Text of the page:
Aside from the obvious reasons to be terrified of the coming year (a presidential election where all of the candidates, regardless of your party affiliation, are frightening; global terrorism; economic uncertainty – no real need to continue because if this doesn’t send you running for cover, nothing will) employers also need to be very concerned about the Department of Labor’s proposed changes to the so called “white collar” exemption regulations and the fact that the popularity of FLSA cases with the plaintiff’s bar continues to rise.
Employers were put on notice that changes to the DOL regulations governing the “white collar” exemptions (generally “executive”, “administrative” and “professional”) to the FLSA’s overtime requirements were imminent by the end of 2015. We recently learned that the proposed rule changes would not be implemented until 2016, likely in the middle or latter part of the year. While the delay gives employers additional time to prepare, it should not be used as an excuse to ignore what is coming.
The DOL’s current proposed changes involve “only” a change in the salary threshold from the current threshold of $455 per week (approximately $23,660 per year) to $970 per week (approximately $50,440 per year). When I say “only” a change in the salary threshold I don’t mean to imply that this is a minor alteration; I mean that currently, this is the only change we know of. It is, in fact, a major change. What it means is that if an employer has a salaried employee who earns less than the new threshold amount, they cannot be exempt from the overtime requirements of the FLSA. To analyze exempt status, we look at three things: (1) is the employee paid a salary; (2) does that salary meet the threshold requirement; and (3) what are the employee’s duties (do they meet the duties test for one of the “white collar” exemptions?). Using the new threshold test, employees earning less than $50,440 per year can’t be exempt. Employers won’t even get to the duties test for these employees.
Although we are not sure of the exact reasons for the delay in implementation of the new threshold test, there is some speculation that the reason for the delay may also be cause for significant concern. Initially, it was thought that the DOL would leave the “duties” test alone. Currently, if an employee’s “primary” duty or duties are exempt, then the employee may be correctly classified as an exempt employee if they meet the other two test discussed above (they are paid a salary and the salary is above the current threshold). There is concern that the DOL would like to go to a new duties test which would require that exempt duties comprise more than 50% of the employee’s actual duties. We can only speculate on this issue currently, but it is something else that employers should not ignore. Now would be a good time to examine how much of your exempt employees time is actually spent performing exempt work.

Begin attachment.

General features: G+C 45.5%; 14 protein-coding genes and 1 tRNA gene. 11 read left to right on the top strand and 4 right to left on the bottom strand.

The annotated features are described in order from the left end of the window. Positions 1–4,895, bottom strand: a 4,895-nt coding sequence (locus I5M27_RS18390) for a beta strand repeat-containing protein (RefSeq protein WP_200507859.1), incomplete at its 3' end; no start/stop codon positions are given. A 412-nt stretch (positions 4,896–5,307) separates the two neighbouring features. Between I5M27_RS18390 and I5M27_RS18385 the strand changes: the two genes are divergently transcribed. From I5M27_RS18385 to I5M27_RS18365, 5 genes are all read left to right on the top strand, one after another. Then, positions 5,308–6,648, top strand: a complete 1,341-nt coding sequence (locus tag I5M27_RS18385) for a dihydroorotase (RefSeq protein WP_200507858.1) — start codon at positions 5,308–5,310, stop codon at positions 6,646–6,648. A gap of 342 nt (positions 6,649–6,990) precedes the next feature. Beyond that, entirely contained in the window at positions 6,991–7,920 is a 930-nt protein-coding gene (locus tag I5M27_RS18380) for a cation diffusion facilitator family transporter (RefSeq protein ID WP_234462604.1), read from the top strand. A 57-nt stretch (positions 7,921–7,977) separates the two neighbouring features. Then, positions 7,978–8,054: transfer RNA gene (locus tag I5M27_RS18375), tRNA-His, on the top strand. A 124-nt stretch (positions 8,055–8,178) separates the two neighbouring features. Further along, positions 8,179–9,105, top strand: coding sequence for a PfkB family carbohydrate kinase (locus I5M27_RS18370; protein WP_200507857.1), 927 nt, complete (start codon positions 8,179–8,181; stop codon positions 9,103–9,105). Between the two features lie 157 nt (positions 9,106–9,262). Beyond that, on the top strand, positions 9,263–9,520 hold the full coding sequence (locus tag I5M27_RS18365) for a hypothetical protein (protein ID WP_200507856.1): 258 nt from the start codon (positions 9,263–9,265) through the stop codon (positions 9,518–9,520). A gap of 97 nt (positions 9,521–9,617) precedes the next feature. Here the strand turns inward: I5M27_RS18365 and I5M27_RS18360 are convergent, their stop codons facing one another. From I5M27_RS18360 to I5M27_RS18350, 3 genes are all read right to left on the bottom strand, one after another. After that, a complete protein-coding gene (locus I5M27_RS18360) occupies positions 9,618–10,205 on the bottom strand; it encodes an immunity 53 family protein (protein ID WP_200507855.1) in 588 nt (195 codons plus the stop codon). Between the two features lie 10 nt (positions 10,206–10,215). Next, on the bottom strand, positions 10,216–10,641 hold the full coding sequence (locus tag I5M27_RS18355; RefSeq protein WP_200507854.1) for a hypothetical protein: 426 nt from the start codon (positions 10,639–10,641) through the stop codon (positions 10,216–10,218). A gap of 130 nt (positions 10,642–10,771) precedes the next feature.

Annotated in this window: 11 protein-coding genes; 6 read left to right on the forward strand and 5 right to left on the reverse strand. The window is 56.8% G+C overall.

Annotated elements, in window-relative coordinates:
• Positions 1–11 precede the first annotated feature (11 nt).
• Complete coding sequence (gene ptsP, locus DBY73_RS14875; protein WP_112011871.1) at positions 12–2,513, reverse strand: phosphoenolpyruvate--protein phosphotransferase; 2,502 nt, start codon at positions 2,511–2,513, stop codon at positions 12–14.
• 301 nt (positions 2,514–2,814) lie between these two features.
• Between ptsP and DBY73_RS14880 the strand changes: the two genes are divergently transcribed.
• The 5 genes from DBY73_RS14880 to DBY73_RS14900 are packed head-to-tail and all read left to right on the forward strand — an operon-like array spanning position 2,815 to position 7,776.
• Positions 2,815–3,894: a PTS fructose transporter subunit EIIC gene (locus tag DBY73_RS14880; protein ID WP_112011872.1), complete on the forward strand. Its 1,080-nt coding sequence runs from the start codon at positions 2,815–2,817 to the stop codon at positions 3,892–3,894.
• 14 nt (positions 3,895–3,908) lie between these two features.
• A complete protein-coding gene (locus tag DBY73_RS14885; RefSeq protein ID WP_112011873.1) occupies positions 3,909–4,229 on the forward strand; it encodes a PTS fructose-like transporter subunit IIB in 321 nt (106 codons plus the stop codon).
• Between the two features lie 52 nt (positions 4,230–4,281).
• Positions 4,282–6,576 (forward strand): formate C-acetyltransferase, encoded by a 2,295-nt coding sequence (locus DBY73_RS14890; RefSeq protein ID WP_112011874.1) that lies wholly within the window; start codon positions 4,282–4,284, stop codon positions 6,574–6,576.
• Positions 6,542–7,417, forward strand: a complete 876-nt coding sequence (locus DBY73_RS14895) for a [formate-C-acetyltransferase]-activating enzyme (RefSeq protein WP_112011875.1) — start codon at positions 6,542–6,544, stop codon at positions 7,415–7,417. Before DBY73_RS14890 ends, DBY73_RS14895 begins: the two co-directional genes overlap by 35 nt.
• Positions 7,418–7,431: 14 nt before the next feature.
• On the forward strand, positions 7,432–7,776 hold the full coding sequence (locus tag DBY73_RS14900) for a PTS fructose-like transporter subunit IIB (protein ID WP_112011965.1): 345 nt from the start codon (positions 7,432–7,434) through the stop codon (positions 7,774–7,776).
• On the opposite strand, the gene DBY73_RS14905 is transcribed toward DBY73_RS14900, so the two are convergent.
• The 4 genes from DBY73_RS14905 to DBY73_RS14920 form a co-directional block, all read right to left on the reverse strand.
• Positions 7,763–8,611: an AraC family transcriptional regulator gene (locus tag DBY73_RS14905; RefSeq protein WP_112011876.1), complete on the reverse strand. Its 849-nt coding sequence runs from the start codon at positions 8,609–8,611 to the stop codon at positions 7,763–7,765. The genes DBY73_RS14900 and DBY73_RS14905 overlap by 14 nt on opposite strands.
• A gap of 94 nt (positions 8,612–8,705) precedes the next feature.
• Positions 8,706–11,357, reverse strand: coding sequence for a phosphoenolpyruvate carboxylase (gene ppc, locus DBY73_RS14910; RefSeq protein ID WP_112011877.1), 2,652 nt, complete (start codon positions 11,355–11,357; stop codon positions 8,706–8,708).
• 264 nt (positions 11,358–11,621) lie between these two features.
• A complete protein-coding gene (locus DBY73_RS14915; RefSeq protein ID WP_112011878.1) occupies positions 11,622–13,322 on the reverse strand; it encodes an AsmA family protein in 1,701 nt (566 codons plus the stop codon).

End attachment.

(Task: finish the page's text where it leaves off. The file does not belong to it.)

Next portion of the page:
A change in the duties test is potentially more frightening than a change in the salary threshold test. For example, many smaller employers have “working” supervisors. This means that the supervisor’s primary duties are exempt (hiring, firing, setting schedules, verifying payroll etc.), however the supervisor may spend a majority of his or her time actually doing the same type of work as the people he is supervising. If the duties test changed such that more than 50% of an exempt employee’s time had to be spent performing exempt duties, that would likely put an end to the concept of the “working” supervisor as well as many other previously exempt positions.
The bottom line is that the time to prepare is now. Employers should immediately determine which of their employees simply won’t meet the salary threshold test. Employers should then begin analyzing the cost of projected overtime for these employees. Employers may want to consider whether or not certain employees’ salaries should be raised above the new threshold based upon the potential cost savings that may result from not having to pay overtime. These are just some ideas that employers should consider in consultation with their employment counsel. Of course, none of this matters if an employee does not perform exempt duties, so now is also good time to examine the duties that your current exempt employees are actually performing to make sure that they are really exempt and to begin considering what portion of the employee’s time is spent performing exempt duties.
The best reason to audit your exempt employees (and I recommend doing this on an annual basis) is to make sure that they are truly exempt. As I mentioned earlier, the plaintiff’s bar loves FLSA cases. They can net liquidated (double) damages for employees and more importantly for attorneys, the FLSA has a provision for payment of the employee’s attorney’s fees by the employer. Because of the benefits of these cases and the errors often made by employers in classifying employees, the number of FLSA cases filed continues to increase. 2015 saw yet another increase in the number of these cases filed nationally over 2014. The best defense to these types of lawsuits is a good offense, and that means auditing your exempt employees on a regular basis. Simply put, you can pay your attorneys a little to do this now, or you can pay everybody’s attorneys, yours and the employee’s, a lot to deal with it later.
If you have questions or concerns after reading this article, please do not hesitate to contact an Ancel Glink labor and employment attorney or your own labor counsel so that you can be ahead of these issues and have less to fear in 2016. Happy New Year.